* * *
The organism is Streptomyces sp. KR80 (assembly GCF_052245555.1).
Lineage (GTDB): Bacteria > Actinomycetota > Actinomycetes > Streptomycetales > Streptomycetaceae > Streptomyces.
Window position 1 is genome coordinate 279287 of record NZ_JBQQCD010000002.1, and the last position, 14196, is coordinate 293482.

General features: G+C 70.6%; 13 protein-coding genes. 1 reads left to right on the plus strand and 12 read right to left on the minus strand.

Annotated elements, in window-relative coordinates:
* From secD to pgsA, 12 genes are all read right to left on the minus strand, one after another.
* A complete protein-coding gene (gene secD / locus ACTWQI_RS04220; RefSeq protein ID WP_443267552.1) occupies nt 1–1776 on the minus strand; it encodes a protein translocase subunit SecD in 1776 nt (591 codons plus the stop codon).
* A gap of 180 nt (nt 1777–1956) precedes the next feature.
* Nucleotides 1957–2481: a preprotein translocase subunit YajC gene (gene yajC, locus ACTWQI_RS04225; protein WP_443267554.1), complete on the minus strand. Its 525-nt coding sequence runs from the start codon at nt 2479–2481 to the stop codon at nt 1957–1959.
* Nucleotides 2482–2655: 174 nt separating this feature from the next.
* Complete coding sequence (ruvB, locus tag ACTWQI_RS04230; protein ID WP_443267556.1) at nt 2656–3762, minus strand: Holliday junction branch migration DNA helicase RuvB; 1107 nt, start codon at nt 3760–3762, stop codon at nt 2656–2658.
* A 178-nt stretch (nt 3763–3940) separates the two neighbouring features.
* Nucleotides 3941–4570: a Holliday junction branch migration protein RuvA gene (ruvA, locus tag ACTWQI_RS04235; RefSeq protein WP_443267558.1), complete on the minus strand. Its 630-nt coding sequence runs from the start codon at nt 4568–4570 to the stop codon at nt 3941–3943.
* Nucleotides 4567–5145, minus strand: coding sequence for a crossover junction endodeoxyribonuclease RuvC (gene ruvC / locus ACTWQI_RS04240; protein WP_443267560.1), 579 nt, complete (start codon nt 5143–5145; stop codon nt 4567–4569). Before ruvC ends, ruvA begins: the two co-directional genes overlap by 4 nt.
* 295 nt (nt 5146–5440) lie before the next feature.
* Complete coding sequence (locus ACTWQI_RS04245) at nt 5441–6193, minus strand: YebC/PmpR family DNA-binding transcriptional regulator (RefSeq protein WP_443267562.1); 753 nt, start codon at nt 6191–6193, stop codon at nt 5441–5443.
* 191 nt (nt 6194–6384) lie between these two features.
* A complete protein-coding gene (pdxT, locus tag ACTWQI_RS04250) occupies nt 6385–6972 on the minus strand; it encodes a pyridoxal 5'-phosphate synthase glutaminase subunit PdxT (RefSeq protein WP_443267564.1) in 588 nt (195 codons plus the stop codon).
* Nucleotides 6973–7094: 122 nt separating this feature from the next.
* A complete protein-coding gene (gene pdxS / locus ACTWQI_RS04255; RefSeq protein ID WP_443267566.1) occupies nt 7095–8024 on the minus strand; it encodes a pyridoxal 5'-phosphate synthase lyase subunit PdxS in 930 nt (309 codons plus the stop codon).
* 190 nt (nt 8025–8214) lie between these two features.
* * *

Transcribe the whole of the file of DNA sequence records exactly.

The organism is Streptomyces sp. KR80 (assembly GCF_052245555.1).
Lineage (GTDB): Bacteria > Actinomycetota > Actinomycetes > Streptomycetales > Streptomycetaceae > Streptomyces.
Window position 1 is genome coordinate 279287 of record NZ_JBQQCD010000002.1, and the last position, 14196, is coordinate 293482.

General features: G+C 70.6%; 13 protein-coding genes. 1 reads left to right on the plus strand and 12 read right to left on the minus strand.

Annotated elements, in window-relative coordinates:
* From secD to pgsA, 12 genes are all read right to left on the minus strand, one after another.
* A complete protein-coding gene (gene secD / locus ACTWQI_RS04220; RefSeq protein ID WP_443267552.1) occupies nt 1–1776 on the minus strand; it encodes a protein translocase subunit SecD in 1776 nt (591 codons plus the stop codon).
* A gap of 180 nt (nt 1777–1956) precedes the next feature.
* Nucleotides 1957–2481: a preprotein translocase subunit YajC gene (gene yajC, locus ACTWQI_RS04225; protein WP_443267554.1), complete on the minus strand. Its 525-nt coding sequence runs from the start codon at nt 2479–2481 to the stop codon at nt 1957–1959.
* Nucleotides 2482–2655: 174 nt separating this feature from the next.
* Complete coding sequence (ruvB, locus tag ACTWQI_RS04230; protein ID WP_443267556.1) at nt 2656–3762, minus strand: Holliday junction branch migration DNA helicase RuvB; 1107 nt, start codon at nt 3760–3762, stop codon at nt 2656–2658.
* A 178-nt stretch (nt 3763–3940) separates the two neighbouring features.
* Nucleotides 3941–4570: a Holliday junction branch migration protein RuvA gene (ruvA, locus tag ACTWQI_RS04235; RefSeq protein WP_443267558.1), complete on the minus strand. Its 630-nt coding sequence runs from the start codon at nt 4568–4570 to the stop codon at nt 3941–3943.
* Nucleotides 4567–5145, minus strand: coding sequence for a crossover junction endodeoxyribonuclease RuvC (gene ruvC / locus ACTWQI_RS04240; protein WP_443267560.1), 579 nt, complete (start codon nt 5143–5145; stop codon nt 4567–4569). Before ruvC ends, ruvA begins: the two co-directional genes overlap by 4 nt.
* 295 nt (nt 5146–5440) lie before the next feature.
* Complete coding sequence (locus ACTWQI_RS04245) at nt 5441–6193, minus strand: YebC/PmpR family DNA-binding transcriptional regulator (RefSeq protein WP_443267562.1); 753 nt, start codon at nt 6191–6193, stop codon at nt 5441–5443.
* 191 nt (nt 6194–6384) lie between these two features.
* A complete protein-coding gene (pdxT, locus tag ACTWQI_RS04250) occupies nt 6385–6972 on the minus strand; it encodes a pyridoxal 5'-phosphate synthase glutaminase subunit PdxT (RefSeq protein WP_443267564.1) in 588 nt (195 codons plus the stop codon).
* Nucleotides 6973–7094: 122 nt separating this feature from the next.
* A complete protein-coding gene (gene pdxS / locus ACTWQI_RS04255; RefSeq protein ID WP_443267566.1) occupies nt 7095–8024 on the minus strand; it encodes a pyridoxal 5'-phosphate synthase lyase subunit PdxS in 930 nt (309 codons plus the stop codon).
* 190 nt (nt 8025–8214) lie between these two features.